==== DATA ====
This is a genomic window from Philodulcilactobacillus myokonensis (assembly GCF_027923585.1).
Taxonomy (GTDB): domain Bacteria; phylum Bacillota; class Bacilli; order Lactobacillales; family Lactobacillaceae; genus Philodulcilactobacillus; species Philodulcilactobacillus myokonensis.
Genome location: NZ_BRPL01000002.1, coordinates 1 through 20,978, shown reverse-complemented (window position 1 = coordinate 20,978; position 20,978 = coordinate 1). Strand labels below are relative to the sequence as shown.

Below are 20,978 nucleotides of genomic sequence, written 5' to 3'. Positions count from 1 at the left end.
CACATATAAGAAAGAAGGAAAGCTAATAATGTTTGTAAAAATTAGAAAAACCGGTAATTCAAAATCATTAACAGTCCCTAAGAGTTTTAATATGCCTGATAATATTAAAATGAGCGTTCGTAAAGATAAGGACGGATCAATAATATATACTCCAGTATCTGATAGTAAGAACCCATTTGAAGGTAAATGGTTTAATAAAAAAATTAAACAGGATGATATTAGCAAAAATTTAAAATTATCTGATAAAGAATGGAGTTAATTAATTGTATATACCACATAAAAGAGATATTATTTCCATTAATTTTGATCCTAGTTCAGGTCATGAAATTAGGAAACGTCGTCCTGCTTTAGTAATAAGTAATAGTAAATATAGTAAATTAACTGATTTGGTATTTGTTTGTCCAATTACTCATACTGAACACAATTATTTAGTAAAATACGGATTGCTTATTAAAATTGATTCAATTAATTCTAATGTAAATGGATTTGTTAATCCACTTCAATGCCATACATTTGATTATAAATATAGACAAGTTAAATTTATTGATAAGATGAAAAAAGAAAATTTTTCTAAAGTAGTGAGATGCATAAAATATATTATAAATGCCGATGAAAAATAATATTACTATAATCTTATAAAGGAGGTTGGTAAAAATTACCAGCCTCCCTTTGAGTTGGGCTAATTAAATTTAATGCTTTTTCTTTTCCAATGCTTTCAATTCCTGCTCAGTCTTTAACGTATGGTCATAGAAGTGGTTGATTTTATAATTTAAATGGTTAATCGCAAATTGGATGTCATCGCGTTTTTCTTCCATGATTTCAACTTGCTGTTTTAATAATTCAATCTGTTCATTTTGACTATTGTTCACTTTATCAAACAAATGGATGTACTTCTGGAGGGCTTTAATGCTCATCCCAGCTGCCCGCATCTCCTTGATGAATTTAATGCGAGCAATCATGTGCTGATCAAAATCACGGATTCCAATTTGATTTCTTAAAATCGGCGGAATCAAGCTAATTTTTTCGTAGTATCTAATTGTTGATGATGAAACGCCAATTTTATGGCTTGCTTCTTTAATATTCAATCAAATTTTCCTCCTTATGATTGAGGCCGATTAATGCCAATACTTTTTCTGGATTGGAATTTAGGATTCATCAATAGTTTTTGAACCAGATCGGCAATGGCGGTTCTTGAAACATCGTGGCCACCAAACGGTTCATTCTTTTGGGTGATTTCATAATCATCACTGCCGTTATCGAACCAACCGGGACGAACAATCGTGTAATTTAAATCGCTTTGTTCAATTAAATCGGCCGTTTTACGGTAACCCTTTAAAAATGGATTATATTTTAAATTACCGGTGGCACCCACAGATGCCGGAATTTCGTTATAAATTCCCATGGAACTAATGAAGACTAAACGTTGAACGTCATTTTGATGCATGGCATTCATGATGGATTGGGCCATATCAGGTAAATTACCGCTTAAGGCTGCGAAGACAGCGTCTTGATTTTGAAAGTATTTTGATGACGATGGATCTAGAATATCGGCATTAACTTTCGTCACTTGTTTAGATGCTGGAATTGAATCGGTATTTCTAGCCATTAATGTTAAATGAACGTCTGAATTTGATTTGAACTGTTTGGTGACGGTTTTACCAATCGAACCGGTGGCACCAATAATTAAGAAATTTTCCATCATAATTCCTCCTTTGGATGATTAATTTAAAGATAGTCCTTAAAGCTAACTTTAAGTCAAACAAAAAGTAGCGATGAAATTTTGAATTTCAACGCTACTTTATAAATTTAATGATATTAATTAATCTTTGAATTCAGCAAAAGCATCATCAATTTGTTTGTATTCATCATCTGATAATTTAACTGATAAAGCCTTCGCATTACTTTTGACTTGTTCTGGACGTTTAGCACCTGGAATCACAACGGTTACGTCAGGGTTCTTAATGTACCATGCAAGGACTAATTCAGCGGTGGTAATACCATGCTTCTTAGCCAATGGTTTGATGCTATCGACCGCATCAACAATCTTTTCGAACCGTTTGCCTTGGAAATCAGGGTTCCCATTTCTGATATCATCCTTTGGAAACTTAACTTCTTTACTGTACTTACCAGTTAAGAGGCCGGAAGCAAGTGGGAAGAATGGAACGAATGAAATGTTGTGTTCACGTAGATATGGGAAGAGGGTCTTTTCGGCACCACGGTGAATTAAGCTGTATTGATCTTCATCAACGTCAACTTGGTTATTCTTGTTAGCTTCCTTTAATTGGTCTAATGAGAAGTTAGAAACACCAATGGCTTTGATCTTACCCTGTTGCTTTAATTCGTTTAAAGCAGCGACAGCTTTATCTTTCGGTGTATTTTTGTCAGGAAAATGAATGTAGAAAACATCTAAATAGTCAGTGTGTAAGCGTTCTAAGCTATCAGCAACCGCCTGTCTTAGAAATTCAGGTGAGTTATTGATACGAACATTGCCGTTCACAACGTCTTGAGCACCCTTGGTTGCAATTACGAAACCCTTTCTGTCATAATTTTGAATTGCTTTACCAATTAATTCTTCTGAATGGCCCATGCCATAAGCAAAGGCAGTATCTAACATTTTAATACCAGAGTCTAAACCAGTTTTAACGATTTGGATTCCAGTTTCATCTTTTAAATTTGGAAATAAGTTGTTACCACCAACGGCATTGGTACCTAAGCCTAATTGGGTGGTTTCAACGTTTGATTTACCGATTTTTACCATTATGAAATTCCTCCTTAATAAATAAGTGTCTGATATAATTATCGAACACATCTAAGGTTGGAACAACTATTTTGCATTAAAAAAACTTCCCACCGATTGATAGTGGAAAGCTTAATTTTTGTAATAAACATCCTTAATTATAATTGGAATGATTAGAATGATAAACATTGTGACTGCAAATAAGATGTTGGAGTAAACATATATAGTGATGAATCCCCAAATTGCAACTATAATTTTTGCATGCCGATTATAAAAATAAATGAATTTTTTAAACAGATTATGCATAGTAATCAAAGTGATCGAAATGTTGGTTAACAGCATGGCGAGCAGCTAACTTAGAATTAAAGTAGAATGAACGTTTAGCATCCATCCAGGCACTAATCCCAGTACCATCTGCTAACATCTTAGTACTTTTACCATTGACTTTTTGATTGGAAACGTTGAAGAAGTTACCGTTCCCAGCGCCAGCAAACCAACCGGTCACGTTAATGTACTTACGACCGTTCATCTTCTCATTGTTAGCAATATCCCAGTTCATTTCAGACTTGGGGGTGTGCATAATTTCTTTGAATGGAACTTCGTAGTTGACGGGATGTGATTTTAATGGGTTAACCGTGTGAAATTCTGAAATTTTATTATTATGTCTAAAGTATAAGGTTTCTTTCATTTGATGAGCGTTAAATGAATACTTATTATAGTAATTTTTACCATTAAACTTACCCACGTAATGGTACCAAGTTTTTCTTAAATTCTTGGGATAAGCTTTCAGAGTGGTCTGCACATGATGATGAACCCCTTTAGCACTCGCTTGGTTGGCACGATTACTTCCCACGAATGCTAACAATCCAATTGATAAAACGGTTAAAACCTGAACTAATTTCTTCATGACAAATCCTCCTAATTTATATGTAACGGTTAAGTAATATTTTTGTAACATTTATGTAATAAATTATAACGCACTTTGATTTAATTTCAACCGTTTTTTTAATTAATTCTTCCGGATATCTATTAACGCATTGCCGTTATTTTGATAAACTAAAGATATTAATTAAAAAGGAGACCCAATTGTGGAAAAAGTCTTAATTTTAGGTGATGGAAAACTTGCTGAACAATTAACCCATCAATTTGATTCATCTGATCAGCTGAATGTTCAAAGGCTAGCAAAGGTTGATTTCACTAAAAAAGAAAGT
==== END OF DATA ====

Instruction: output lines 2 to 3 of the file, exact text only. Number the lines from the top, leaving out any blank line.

Taxonomy (GTDB): domain Bacteria; phylum Bacillota; class Bacilli; order Lactobacillales; family Lactobacillaceae; genus Philodulcilactobacillus; species Philodulcilactobacillus myokonensis.
Genome location: NZ_BRPL01000002.1, coordinates 1 through 20,978, shown reverse-complemented (window position 1 = coordinate 20,978; position 20,978 = coordinate 1). Strand labels below are relative to the sequence as shown.